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Deoxyribose-derived electrophiles are unable to form the cyclic cation 1; as a result, the stereoselective synthesis of deoxyribonucleosides is more difficult than the synthesis of ribonucleosides. One solution to this problem involves the synthesis of a ribonucleoside, followed by protection of the 3'- and 5'-hydroxyl groups, removal of the 2'-hydroxyl group through a Barton deoxygenation, and deprotection.[16]

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Comparison with Other Methods

A useful alternative to the methods described here that avoids the site selectivity concerns of the SHJ reaction is tandem Michael reaction/cyclization to simultaneously form the heterocyclic base and establish its connection to the sugar moiety.[17]

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A second alternative is enzymatic transglycosylation, which is completely kinetically controlled (avoiding issues of chemical transglycosylation associated with thermodynamic control). However, operational complications associated with the use of enzymes are a disadvantage of this method.[18]

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Experimental Conditions and Procedure

Typical Conditions

The sugar derivatives used for SHJ reactions should be purified, dried, and powdered before use. Intramolecular Friedel-Crafts reaction of the aromatic ring of a benzoate ester at the 2-position of 1-acetoxy ribose in the presence of a Lewis acid has been observed, and represents a potential side reaction.[19] Heterocycles must not be too basic in order to avoid excessive complexation with the Lewis acid; amino-substituted heterocycles such as cytosine, adenine, and guanine react slowly or not at all under SHJ conditions (although their N-acetylated derivatives react more rapidly).

Silylation is most commonly accomplished using HMDS, which evolves ammonia as the only byproduct of silylation. Catalytic or stoichiometric[20] amounts of acidic additives such as trimethylsilyl chloride accelerate silylation; when such an additive is used, ammonium salts will appear in the reaction as a turbid impurity.

Lewis acids should be distilled immediately before use for best results. More than about 1.2-1.4 equivalents of Lewis acid are rarely needed. Acetonitrile is the most common solvent employed for these reactions, although other polar solvents are also common. Workup of reactions employing TMSOTf involves treatment with an ice-cold solution of sodium bicarbonate and extraction of the resulting sodium salts. When tin(IV) chloride is used in 1,2-dichloroethane, workup involves the addition of pyridine and filtering of the resulting pyridine-tin complex, followed by extraction with aqueous sodium bicarbonate.[21]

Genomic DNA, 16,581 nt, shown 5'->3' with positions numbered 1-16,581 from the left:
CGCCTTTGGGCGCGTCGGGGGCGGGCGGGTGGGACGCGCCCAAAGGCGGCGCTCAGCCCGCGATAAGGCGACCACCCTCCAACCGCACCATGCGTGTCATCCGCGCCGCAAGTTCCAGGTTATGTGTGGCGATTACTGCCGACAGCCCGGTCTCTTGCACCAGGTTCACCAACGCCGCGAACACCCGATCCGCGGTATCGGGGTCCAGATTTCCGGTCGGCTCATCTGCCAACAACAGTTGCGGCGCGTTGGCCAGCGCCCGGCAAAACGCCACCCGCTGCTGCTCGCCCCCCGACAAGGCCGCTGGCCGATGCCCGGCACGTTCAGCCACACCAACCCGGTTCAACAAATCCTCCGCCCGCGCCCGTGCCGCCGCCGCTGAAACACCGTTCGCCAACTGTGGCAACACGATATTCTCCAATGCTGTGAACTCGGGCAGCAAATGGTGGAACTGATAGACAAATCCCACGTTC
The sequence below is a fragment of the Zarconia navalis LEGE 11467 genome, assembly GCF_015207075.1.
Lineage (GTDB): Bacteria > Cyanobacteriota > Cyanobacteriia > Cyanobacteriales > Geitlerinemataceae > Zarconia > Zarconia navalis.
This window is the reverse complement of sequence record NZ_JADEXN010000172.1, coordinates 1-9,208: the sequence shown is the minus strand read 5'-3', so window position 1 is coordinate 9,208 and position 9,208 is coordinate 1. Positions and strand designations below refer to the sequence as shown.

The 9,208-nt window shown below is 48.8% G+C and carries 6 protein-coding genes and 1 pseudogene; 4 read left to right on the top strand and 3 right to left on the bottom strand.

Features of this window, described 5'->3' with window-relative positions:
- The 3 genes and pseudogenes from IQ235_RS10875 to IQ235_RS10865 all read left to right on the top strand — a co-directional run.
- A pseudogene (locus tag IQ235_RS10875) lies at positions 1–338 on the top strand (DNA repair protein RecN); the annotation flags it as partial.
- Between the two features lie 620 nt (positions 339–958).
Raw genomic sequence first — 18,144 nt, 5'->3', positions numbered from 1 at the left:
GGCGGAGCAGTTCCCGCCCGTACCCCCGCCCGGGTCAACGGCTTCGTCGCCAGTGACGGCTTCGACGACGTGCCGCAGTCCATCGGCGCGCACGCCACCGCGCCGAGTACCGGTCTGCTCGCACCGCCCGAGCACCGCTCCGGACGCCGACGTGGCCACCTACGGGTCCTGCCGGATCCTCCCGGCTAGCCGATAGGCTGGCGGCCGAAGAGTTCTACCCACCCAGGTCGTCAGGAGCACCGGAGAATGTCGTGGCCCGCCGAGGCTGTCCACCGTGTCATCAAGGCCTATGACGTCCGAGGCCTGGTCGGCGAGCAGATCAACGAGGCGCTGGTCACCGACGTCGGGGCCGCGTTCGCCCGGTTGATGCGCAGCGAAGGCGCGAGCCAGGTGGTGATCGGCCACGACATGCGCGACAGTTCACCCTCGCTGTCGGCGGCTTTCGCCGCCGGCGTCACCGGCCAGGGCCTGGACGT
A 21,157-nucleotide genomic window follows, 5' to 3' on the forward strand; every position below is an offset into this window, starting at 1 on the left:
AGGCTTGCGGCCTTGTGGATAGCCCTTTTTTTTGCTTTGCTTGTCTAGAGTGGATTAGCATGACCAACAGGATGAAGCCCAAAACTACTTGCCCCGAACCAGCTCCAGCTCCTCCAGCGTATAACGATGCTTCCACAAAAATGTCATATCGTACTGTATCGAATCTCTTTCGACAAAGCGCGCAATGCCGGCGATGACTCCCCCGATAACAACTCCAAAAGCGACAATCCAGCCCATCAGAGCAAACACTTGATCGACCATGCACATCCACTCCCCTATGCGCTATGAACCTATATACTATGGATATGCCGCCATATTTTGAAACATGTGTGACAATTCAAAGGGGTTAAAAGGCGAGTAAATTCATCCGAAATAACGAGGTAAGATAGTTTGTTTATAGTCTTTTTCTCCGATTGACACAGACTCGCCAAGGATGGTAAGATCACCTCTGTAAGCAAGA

Example Procedure[22]

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To a stirred mixture of 13.5 mL (4.09 mmol) of a 0.303 N standard solution of silylated N2-acetylguanine in 1,2-dichloroethane and 1.86 g (3.7 mmol) of benzoate-protected 1-acetoxy ribose in 35 mL of 1,2-dichloroethane was added 6.32 mL (4.46 mmol) of a 0.705 N standard solution of TMSOTf in 1,2-dichloroethane. The reaction mixture was heated at reflux for 1.5–4 hours, and then diluted with CH2Cl2. On workup with ice-cold NaHCO3 solution, there was obtained 2.32 g of crude product, which was kept for 42 hours in 125 mL of methanolic ammonia at 24°. After workup, recrystallization from H2O gave, in two crops, 0.69 g (66%) of pure guanosine, which was homogeneous (Rf 0.3) in the partition system n-butanol:acetic acid:H2O (5:1:4) and whose 1H NMR spectrum at 400 MHz in D2O showed only traces of the undesired N7-anomer of guanosine. 1H NMR (CDCl3): δ 3.55, 3.63, 3.90, 4.11, 4.43, 5.10, 5.20, 5.45, 5.72, 6.52, 7.97, 10.75.

References

  1. Vorbrüggen, H.; Ruh-Polenz, C. Org. React. 2000, 55, 1. doi: (10.1002/0471264180.or055.01)
  2. Diekmann, E.; Friedrich, K.; Fritz, H.-G. J. Prakt. Chem. 1993, 335, 415.
  3. Fischer, E.; Helferich, B. Chem. Ber. 1914, 47, 210.
  4. a b Miyaki, M.; Shimizu, B. Chem. Pharm. Bull. 1970, 18, 1446.
  5. Kazimierczuk, Z.; Cottam, H. B.; Revankar, G. R.; Robins, R. K. J. Am. Chem. Soc. 1984, 106, 6379.
  6. Wittenburg, E. Z. Chem. 1964, 4, 303.
  7. Choi, W-B.; Wilson, L. J.; Yeola, S.; Liotta, D. C.; Schinazi, R. F. J. Am. Chem. Soc. 1991, 113, 9377.
  8. Vorbrüggen, H.; Niedballa, U.; Krolikiewicz, K.; Bennua, B.; Höfle, G. In Chemistry and Biology of Nucleosides and Nucleotides; Harmon, R. E., Robins, R. K., Townsend, L. B., Eds.; Academic: New York, 1978; p. 251.
  9. Choi, W-B.; Wilson, L. J.; Yeola, S.; Liotta, D. C.; Schinazi, R. F. J. Am. Chem. Soc. 1991, 113, 9377.
  10. Prystas, M.; Šorm, F. Collect. Czech. Chem. Commun. 1964, 29, 121.
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  12. Itoh, T.; Melik-Ohanjanian, R. G.; Ishikawa, I.; Kawahara, N.; Mizuno, Y.; Honma, Y.; Hozumi, M.; Ogura, H. Chem. Pharm. Bull. 1989, 37, 3184.
  13. Vorbrüggen, H.; Bennua, B. Tetrahedron Lett. 1978, 1339.
  14. Vorbrüggen, H.; Bennua, B. Chem. Ber. 1981, 114, 1279.
  15. Sugiura, Y.; Furuya, S.; Furukawa, Y. Chem. Pharm. Bull. 1988, 36, 3253.
  16. Kawasaki, A. M.; Wotring, L. L.; Townsend, L. B. J. Med. Chem. 1990, 33, 3170.
  17. Nair, V.; Purdy, D. F. Heterocycles 1993, 36, 421.
  18. Hanrahan, J. R.; Hutchinson, D. W. J. Biotechnol. 1992, 23, 193.
  19. Martin, O. R. Tetrahedron Lett. 1985, 26, 2055.
  20. Langer, S. H.; Connell, S.; Wender, I. J. Org. Chem. 1958, 23, 50.
  21. Patil, V. D.; Wise, D. S.; Townsend, L. B. J. Chem. Soc., Perkin Trans. 1 1980, 1853.
  22. Vorbrüggen, H.; Krolikiewicz, K.; Bennua, B. Chem. Ber. 1981, 114, 1234.